Cited by 4 | PDF Full-text (2963 KB) | HTML Full-text | XML Full-text
Abstract
Motor functions are deteriorated by aging. Some conditions may magnify this deterioration. This study examined whether hemodialysis (HD) process would negatively impact gait and balance beyond diabetes condition among mid-age adults (48–64 years) and older adults (65+ years). One hundred and ninety-six subjects [...] Read more.
Motor functions are deteriorated by aging. Some conditions may magnify this deterioration. This study examined whether hemodialysis (HD) process would negatively impact gait and balance beyond diabetes condition among mid-age adults (48–64 years) and older adults (65+ years). One hundred and ninety-six subjects (age = 66.2 ± 9.1 years, body-mass-index = 30.1 ± 6.4 kg/m2, female = 56%) in 5 groups were recruited: mid-age adults with diabetes undergoing HD (Mid-age HD+, n = 38) and without HD (Mid-age HD−, n = 40); older adults with diabetes undergoing HD (Older HD+, n = 36) and without HD (Older HD−, n = 37); and non-diabetic older adults (Older DM−, n = 45). Gait parameters (stride velocity, stride length, gait cycle time, and double support) and balance parameters (ankle, hip, and center of mass sways) were quantified using validated wearable platforms. Groups with diabetes had overall poorer gait and balance compared to the non-diabetic group (p < 0.050). Among people with diabetes, HD+ had significantly worsened gait and balance when comparing to HD− (Cohen’s effect size d = 0.63–2.32, p < 0.050). Between-group difference was more pronounced among older adults with the largest effect size observed for stride length (d = 2.32, p < 0.001). Results suggested that deterioration in normalized gait speed among HD+ was negatively correlated with age (r = −0.404, p < 0.001), while this correlation was diminished among HD−. Interestingly, results also suggested that poor gait among Older HD− is related to poor ankle stability, while no correlation was observed between poor ankle stability and poor gait among Older HD+. Using objective assessments, results confirmed that the presence of diabetes can deteriorate gait and balance, and this deterioration can be magnified by HD process. Among HD− people with diabetes, poor ankle stability described poor gait. However, among people with diabetes undergoing HD, age was a dominate factor describing poor gait irrespective of static balance. Results also suggested feasibility of using wearable platforms to quantify motor performance during routine dialysis clinic visit. These objective assessments may assist in identifying early deterioration in motor function, which in turn may promote timely intervention. Full article
(This article belongs to the Special Issue Sensors to Manage Chronic Complications)
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Open AccessArticle
The Effect of Pain Relief on Daily Physical Activity: In-Home Objective Physical Activity Assessment in Chronic Low Back Pain Patients after Paravertebral Spinal Block
Sensors 2018, 18(9), 3048; https://doi.org/10.3390/s18093048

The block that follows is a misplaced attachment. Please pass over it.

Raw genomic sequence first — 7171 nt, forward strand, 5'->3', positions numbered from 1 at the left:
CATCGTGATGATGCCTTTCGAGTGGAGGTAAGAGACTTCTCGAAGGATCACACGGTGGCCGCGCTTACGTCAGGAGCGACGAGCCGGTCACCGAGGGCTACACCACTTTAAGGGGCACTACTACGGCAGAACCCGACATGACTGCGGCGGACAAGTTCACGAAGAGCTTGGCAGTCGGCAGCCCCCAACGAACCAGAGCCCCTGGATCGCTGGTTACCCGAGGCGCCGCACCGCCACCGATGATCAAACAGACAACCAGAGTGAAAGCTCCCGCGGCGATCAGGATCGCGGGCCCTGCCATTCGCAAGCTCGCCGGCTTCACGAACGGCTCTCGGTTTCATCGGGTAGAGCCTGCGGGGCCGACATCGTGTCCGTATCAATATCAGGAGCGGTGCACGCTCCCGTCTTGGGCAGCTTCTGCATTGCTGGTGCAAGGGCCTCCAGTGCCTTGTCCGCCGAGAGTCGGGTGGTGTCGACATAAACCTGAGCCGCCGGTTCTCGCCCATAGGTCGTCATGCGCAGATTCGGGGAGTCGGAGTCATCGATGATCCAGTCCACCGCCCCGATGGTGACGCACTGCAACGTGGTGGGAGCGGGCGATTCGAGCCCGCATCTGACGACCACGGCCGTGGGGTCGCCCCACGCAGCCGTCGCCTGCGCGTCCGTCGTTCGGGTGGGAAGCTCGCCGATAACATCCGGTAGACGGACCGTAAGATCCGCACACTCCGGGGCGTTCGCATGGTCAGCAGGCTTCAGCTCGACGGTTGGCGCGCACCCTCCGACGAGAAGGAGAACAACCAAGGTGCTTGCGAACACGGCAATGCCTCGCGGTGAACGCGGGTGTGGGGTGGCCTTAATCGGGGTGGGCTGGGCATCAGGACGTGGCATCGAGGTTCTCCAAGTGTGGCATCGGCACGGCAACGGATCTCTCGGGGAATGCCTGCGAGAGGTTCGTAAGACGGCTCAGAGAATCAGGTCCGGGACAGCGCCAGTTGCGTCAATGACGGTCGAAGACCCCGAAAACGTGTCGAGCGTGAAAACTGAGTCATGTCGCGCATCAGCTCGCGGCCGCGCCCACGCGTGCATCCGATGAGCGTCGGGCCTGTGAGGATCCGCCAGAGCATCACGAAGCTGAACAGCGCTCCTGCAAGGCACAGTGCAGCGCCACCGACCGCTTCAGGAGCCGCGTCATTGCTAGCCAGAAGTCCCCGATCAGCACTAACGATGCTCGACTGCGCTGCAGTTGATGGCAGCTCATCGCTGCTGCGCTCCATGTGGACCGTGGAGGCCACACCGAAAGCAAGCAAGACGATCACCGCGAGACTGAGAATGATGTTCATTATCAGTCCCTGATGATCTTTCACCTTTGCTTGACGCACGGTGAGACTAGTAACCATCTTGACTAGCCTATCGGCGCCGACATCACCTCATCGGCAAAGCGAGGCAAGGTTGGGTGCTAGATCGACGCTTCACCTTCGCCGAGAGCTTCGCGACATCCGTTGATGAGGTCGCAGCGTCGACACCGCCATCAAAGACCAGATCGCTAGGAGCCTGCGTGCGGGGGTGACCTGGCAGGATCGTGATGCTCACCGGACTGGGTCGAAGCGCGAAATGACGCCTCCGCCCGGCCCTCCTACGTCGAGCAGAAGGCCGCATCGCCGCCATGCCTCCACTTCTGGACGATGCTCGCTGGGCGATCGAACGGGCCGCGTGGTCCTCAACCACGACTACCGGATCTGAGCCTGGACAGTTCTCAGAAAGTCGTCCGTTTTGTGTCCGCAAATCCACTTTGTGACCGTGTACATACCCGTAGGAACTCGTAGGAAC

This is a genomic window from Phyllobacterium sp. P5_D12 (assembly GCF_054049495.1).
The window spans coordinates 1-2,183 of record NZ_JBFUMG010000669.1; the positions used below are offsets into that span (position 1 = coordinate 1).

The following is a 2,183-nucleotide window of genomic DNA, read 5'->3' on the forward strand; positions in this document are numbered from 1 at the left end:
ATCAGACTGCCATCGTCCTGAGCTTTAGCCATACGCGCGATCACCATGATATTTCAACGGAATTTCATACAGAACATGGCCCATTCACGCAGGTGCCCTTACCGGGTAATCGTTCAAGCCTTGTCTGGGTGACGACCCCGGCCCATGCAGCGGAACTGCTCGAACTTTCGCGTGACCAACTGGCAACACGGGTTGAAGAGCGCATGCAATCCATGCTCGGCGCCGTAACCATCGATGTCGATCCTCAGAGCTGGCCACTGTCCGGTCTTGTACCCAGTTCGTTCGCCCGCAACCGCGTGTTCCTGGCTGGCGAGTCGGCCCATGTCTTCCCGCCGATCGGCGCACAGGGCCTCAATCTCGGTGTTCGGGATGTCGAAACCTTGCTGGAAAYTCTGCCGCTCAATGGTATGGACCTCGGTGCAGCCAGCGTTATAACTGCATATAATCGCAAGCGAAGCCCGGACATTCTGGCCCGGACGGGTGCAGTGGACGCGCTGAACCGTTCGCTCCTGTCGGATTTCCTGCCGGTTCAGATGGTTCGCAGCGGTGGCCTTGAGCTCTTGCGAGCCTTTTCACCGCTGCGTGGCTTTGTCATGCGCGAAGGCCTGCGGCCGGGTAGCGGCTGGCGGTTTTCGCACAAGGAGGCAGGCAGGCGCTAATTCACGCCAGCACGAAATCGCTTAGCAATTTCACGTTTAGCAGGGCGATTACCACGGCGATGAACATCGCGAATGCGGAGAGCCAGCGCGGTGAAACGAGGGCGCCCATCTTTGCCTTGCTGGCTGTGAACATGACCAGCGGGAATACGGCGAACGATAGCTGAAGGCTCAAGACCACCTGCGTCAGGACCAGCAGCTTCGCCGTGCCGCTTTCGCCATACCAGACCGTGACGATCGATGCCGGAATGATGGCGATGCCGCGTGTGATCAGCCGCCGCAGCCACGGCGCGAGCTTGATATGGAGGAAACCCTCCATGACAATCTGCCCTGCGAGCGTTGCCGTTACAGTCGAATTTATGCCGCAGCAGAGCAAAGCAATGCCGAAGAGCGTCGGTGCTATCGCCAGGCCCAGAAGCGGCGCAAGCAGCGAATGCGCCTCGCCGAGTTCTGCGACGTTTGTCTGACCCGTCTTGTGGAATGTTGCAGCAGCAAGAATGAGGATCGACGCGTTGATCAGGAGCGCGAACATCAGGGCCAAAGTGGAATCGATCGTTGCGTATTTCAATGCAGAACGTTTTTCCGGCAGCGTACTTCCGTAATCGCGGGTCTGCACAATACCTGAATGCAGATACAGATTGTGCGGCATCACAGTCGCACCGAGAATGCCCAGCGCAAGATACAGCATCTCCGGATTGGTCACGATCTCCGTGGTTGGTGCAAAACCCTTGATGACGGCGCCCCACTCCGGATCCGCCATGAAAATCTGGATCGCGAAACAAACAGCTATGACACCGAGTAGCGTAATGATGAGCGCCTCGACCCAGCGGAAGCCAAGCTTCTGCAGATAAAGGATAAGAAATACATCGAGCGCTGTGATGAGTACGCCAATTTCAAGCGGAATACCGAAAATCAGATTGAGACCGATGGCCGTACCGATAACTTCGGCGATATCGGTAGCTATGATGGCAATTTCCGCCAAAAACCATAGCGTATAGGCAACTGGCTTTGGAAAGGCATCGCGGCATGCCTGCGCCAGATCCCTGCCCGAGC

Received: 6 August 2018 / Revised: 9 September 2018 / Accepted: 10 September 2018 / Published: 12 September 2018
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Abstract
This study evaluates the effect of paravertebral spinal injection (PSI), utilizing both subjective and objective assessments in chronic low back pain (LBP) associated with facet joint arthrosis over a one-month duration. Subjective questionnaires included the visual analogue scale (VAS) for pain, the Oswestry [...] Read more.
This study evaluates the effect of paravertebral spinal injection (PSI), utilizing both subjective and objective assessments in chronic low back pain (LBP) associated with facet joint arthrosis over a one-month duration. Subjective questionnaires included the visual analogue scale (VAS) for pain, the Oswestry Disability Index, the Health Survey SF-12, and the short Falls Efficacy Scale International (FES-I). Objective assessments included in-clinic gait and Timed Up and Go (TUG) tests using wearable sensors, as well as 48 h daily physical activity (DPA) monitored using a chest-worn triaxial accelerometer. Subjective and objective measures were performed prior to treatment, immediately after the treatment, and one month after the treatment. Eight LBP patients were recruited for this study (mean age = 54 ± 13 years, body mass index = 31.41 ± 6.52 kg/m2, 50% males). Results show significant decrease in pain (~55%, p < 0.05) and disability (Oswestry scores, ~21%, p < 0.05). In-clinic gait and TUG were also significantly improved (~16% and ~18% faster walking and shorter TUG, p < 0.05); however, DPA, including the percentage of physical activities (walking and standing) and the number of steps, showed no significant change after PSI (p > 0.25; effect size ≤ 0.44). We hypothesize that DPA may continue to be truncated to an extent by conditioned fear-avoidance, a psychological state that may prevent increase in daily physical activity to avoid pain. Full article
(This article belongs to the Special Issue Sensors to Manage Chronic Complications)